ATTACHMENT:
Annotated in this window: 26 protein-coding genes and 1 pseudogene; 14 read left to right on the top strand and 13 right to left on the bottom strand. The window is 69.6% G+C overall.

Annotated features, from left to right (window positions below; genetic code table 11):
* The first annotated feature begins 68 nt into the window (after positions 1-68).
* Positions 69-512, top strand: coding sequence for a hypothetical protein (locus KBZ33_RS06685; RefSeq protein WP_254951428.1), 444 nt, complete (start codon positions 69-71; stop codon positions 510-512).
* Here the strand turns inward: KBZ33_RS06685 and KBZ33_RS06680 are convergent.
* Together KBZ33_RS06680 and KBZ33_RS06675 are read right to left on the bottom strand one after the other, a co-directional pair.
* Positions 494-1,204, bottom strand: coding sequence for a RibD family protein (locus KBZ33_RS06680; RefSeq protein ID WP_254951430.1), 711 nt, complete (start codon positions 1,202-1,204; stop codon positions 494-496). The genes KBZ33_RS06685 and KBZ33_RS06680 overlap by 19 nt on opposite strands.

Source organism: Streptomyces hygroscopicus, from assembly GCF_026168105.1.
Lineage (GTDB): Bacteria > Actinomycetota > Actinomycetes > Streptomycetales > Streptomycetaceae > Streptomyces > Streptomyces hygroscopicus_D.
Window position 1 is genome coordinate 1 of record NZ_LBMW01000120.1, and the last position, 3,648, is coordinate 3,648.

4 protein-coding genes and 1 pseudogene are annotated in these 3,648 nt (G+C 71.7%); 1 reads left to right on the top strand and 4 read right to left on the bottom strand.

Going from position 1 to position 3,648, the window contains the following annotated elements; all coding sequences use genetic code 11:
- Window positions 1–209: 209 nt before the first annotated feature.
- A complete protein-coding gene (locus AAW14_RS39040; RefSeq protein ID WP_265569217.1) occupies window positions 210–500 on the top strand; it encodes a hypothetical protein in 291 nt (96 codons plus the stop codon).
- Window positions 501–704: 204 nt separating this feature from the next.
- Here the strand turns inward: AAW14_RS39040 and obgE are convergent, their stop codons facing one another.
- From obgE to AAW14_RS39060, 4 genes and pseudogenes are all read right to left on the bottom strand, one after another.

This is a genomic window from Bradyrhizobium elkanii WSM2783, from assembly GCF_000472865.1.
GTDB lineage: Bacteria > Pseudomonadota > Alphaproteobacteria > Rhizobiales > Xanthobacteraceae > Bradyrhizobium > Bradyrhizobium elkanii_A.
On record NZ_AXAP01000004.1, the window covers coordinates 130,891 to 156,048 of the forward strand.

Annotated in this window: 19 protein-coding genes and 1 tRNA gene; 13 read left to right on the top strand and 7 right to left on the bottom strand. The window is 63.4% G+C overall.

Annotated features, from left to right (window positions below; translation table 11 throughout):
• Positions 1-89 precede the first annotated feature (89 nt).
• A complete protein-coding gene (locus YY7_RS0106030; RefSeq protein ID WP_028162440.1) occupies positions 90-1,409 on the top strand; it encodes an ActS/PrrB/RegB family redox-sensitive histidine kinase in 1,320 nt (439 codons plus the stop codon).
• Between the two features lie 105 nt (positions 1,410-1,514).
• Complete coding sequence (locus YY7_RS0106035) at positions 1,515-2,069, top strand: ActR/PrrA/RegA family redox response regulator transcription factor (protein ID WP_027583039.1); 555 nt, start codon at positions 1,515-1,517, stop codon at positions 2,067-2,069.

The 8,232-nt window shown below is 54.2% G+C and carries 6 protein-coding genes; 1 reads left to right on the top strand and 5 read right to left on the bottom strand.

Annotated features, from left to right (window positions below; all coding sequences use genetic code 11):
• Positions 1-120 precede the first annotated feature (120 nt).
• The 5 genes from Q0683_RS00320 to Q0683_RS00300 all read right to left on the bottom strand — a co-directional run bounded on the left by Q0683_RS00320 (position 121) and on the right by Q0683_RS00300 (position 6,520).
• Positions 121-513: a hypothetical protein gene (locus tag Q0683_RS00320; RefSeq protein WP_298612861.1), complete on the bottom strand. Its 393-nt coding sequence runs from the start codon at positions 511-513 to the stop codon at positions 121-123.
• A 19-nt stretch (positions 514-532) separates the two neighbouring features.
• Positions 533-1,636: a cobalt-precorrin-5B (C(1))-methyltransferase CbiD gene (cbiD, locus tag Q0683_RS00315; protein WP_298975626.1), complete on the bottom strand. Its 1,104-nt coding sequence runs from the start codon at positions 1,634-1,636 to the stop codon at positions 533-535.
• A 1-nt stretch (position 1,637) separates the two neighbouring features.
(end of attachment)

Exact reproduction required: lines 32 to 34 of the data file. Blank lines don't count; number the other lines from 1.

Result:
• A 19-nt stretch (positions 514-532) separates the two neighbouring features.
• Positions 533-1,636: a cobalt-precorrin-5B (C(1))-methyltransferase CbiD gene (cbiD, locus tag Q0683_RS00315; protein WP_298975626.1), complete on the bottom strand. Its 1,104-nt coding sequence runs from the start codon at positions 1,634-1,636 to the stop codon at positions 533-535.
• A 1-nt stretch (position 1,637) separates the two neighbouring features.